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Modernity as an hysterical experience

The Letter, Issue 3, Spring 1995, Pages 53 - 66


Gerry Sullivan

From Marshall McLuhan to Baudrillard there is a significant strand of what has come to be called postmodernism which offers an apocalyptic vision of the effect of media on modern culture. It is considered that the multiplicity of representational images, originating in photography, accentuated by the effect of the cinema, and culminating in the ubiquity of televisual images, has on the one hand had the effect of devaluing the status of any particular image, however profound or sacred its origin, whilst, on the other hand, inciting a craving for ever fresher and ever more revealing images.[1]

It is considered that the effect of these developments is to undermine the basis of literate culture, by shortening the attention span of individuals to an extent incompatible with the continuance of a widespread acquaintance with the heritage of this culture. As a corollary of this, it is assumed that the consequence of a severe shortening of the attention span of individuals is a degradation in their capacity to form rational judgments. This in turn leaves them open to general manipulation through the mass media, whether this takes a propagandistic, inflammatory or concupiscent form.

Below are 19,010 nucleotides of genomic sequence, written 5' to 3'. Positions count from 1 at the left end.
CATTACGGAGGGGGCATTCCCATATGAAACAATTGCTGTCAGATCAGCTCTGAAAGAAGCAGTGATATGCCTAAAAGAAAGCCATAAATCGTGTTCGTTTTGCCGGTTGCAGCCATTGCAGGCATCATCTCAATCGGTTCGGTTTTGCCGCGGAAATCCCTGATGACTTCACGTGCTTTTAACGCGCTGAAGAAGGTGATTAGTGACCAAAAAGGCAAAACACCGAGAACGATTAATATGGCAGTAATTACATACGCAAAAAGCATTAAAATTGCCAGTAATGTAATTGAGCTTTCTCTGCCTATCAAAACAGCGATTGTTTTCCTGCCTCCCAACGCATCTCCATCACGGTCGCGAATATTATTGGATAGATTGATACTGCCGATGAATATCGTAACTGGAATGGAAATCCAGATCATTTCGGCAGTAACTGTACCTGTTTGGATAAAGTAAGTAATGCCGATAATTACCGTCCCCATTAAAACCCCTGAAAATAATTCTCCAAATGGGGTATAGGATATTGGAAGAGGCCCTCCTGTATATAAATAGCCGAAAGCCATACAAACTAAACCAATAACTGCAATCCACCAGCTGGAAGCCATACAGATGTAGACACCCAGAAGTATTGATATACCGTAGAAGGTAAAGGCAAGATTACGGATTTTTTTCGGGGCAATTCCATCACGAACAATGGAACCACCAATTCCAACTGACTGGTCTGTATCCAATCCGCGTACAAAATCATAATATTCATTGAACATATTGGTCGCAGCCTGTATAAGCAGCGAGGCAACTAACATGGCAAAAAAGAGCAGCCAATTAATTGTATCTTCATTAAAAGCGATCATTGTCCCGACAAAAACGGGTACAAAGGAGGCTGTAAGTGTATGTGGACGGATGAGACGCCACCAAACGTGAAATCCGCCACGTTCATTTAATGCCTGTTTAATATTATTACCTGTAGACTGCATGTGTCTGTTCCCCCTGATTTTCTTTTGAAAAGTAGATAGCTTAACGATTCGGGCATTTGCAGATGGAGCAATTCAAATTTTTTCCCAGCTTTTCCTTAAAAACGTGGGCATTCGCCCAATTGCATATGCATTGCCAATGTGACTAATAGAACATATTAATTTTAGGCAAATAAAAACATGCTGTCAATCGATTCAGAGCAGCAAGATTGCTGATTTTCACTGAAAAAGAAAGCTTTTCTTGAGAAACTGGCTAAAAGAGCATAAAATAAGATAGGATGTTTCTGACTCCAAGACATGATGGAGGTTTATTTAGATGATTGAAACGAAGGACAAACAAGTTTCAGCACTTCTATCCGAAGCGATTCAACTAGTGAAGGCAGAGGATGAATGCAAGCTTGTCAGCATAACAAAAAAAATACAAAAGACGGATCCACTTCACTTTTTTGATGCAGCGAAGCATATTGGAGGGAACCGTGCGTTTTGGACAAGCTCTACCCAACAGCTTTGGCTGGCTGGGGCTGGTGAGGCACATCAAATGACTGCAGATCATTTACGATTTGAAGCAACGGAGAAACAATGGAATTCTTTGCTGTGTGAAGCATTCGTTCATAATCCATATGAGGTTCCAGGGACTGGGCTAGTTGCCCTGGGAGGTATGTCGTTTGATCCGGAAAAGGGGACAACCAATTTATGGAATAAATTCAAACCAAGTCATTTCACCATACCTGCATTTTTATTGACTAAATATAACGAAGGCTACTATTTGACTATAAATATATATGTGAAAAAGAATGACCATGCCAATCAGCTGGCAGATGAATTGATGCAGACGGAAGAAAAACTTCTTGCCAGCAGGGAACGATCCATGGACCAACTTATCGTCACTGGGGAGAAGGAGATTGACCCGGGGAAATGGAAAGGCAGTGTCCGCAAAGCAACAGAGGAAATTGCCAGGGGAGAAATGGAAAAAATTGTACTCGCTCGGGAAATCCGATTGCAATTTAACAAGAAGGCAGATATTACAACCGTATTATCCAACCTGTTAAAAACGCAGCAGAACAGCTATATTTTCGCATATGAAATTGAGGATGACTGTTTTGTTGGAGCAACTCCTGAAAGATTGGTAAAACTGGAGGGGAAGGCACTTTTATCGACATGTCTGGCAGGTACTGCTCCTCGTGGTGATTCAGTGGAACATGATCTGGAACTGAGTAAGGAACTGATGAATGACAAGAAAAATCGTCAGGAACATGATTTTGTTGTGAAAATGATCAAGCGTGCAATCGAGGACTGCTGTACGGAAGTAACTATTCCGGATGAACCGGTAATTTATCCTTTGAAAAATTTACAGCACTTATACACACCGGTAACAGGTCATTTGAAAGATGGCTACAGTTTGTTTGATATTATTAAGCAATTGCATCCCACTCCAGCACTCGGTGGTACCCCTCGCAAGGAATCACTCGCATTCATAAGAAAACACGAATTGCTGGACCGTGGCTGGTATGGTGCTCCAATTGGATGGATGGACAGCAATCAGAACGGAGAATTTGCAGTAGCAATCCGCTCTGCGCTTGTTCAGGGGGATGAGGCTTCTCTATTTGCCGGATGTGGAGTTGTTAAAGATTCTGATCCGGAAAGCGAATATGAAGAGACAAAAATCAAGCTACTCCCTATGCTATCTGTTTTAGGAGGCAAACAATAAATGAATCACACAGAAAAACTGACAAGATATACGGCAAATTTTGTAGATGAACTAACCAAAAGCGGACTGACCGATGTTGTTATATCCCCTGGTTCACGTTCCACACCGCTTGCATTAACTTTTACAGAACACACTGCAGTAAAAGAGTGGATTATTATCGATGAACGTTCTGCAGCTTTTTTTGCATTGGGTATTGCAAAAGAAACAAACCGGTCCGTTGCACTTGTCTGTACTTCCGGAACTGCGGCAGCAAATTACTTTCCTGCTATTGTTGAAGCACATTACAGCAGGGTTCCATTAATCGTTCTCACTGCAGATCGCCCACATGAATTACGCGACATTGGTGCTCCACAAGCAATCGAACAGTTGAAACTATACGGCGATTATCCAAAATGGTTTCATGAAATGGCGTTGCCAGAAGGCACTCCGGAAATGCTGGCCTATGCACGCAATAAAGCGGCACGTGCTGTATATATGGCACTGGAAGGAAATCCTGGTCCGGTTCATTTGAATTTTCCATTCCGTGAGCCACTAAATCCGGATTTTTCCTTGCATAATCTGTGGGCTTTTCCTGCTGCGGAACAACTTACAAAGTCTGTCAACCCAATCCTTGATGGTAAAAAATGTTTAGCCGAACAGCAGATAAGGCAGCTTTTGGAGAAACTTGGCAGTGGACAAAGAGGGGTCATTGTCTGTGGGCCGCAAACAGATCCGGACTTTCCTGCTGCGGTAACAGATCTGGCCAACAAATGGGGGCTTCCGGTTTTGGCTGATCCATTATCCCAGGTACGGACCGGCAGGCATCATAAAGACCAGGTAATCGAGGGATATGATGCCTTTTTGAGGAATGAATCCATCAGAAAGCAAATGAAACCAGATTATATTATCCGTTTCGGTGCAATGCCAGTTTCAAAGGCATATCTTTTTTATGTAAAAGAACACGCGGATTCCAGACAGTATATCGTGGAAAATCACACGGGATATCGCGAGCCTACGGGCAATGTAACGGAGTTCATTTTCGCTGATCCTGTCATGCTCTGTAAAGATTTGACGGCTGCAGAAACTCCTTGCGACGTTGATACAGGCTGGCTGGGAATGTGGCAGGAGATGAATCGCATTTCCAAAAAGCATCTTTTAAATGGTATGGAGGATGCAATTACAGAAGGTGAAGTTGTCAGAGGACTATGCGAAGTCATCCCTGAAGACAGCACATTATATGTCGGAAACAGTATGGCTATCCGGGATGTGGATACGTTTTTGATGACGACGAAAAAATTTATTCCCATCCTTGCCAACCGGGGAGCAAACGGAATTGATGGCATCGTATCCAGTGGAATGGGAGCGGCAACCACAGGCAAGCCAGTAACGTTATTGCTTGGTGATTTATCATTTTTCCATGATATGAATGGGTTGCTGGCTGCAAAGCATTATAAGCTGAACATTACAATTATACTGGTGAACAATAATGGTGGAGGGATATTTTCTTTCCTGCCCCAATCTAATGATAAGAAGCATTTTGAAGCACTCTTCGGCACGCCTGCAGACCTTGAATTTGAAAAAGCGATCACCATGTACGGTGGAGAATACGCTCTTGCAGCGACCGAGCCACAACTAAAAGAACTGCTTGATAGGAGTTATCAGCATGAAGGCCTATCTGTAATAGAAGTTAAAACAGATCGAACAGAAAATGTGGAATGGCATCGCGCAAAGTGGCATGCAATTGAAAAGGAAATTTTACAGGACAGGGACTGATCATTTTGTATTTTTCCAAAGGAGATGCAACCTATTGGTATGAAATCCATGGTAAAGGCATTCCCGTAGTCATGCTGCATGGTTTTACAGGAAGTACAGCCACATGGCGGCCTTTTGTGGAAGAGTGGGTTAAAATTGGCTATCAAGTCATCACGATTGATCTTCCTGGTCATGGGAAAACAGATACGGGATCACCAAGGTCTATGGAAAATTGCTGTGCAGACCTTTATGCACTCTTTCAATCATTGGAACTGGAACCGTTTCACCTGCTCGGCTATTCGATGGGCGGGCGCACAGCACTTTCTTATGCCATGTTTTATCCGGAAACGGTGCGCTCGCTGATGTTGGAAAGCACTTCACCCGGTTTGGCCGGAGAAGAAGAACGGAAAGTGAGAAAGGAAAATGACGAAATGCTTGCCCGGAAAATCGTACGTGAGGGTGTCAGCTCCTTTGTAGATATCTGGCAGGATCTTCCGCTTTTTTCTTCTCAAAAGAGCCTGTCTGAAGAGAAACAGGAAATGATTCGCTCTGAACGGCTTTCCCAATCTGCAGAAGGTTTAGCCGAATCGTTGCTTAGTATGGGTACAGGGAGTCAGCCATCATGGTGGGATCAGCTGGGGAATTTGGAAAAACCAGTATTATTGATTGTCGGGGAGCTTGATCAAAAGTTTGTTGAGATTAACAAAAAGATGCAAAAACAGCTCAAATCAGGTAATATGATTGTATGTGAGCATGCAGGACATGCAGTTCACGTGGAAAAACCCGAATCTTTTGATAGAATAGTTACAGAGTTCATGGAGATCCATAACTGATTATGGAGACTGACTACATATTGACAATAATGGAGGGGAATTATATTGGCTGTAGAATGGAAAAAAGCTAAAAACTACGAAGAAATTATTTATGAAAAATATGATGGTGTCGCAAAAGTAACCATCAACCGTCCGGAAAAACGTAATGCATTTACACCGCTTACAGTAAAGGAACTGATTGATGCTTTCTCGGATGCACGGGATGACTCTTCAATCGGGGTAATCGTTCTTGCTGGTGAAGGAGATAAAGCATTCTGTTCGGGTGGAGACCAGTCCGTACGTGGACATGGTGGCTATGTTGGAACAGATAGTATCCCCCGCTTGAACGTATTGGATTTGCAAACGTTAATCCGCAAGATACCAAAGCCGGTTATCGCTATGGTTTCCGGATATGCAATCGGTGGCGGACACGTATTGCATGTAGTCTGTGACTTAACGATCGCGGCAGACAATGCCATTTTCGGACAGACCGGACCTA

There are elements of truth in this vision, but it is by no means as clear-cut as the more apocalyptic of its adherents would hold. Indeed, if the plaints of these social and cultural commentators are placed in historical series and context, an entirely different light is thrown on their import.

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